You Are the Ace

With so many disheartening developments coming from regulators, ­legislators, and within the profession, why am I still optimistic? It’s the ace. It has comforted me many times in the past.

The ace is the community of financial planning professionals. You are the ace. Thousands like you are the ace. The public needs, wants, and deserves to get objective advice. The more commercial interests mislead the public, the more they seek to confuse, the more they rely on fine print, the more they work to make it harder for the public to see who is who, the more valuable the true planning professional becomes.

I see the damage done by the people working the system and I am sickened by it. I also see the impact true professionals have on their clients and it is uplifting. One planner at a time, one client at a time, may be a slow road to travel, but it is the most critical in the battle to advance the profession.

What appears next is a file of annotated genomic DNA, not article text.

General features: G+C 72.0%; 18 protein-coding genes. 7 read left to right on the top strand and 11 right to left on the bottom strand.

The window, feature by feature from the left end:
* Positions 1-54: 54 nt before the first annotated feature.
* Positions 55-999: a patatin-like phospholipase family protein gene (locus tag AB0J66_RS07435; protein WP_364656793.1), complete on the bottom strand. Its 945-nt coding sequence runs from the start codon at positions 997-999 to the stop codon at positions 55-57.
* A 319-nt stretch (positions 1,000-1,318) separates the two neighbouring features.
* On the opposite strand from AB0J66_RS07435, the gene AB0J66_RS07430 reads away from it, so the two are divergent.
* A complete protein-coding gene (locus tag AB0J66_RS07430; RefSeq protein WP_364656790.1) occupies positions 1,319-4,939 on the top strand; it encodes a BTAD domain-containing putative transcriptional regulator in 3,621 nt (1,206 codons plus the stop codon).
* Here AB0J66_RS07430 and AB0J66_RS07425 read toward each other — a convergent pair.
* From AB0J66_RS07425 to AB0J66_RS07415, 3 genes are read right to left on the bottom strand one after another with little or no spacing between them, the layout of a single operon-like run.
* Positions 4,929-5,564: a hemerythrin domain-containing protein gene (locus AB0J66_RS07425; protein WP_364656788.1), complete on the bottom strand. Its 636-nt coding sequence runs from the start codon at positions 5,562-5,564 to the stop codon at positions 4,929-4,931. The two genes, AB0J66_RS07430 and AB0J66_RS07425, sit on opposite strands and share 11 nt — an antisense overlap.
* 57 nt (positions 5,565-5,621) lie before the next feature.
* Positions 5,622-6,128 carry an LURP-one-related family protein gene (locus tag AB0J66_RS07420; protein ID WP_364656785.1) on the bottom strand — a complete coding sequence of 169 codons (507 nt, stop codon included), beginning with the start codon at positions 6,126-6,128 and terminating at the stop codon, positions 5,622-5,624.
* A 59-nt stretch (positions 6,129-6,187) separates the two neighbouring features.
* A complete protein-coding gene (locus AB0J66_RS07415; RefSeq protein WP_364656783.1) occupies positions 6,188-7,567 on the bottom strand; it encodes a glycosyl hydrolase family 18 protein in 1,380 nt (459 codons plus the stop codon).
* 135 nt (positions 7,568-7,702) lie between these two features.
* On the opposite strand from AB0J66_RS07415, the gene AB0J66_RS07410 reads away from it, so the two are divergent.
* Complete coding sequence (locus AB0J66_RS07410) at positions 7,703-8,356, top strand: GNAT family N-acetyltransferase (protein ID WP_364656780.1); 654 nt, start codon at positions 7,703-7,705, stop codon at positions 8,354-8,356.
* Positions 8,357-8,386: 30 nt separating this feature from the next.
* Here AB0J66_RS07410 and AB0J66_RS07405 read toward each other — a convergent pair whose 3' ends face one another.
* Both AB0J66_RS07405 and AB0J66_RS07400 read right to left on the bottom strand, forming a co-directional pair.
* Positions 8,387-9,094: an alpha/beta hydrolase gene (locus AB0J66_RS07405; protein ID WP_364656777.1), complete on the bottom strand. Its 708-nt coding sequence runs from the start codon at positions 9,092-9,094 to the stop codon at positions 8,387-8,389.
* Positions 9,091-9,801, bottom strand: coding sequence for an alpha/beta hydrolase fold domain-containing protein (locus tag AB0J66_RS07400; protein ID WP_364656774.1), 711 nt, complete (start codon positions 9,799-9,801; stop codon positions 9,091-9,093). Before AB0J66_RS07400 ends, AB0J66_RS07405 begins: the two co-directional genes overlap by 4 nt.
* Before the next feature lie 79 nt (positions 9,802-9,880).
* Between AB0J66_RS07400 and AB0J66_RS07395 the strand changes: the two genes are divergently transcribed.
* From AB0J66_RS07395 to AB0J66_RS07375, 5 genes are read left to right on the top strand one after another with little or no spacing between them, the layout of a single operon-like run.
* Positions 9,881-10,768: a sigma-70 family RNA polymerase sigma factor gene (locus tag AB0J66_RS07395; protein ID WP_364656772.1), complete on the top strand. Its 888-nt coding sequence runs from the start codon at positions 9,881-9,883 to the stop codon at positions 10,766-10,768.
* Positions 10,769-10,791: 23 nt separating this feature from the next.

There are too many people pretending to be you. They don’t do it right, and know they don’t have to. Every time you act like a fiduciary, even if you are not going to be held accountable as such, you advance the profession. You are doing it right. Just keep doing it.

If you can spare some time to help in other ways, great. If not, take a moment to tell the ones who are volunteering or speaking out to keep their heads up. Taking a moment to make these contacts will help.

The marketplace will be the ultimate arbiter of our debates. If we actually keep serving clients like the pretenders say in their ads, the public will keep finding us.

Most things worth doing are hard. Isn’t that what we teach our kids? Don’t let the recent challenges get you down. Just keep doing great work for your clients and eventually we will get there.

General Financial Planning Principles
Professional Conduct & Regulation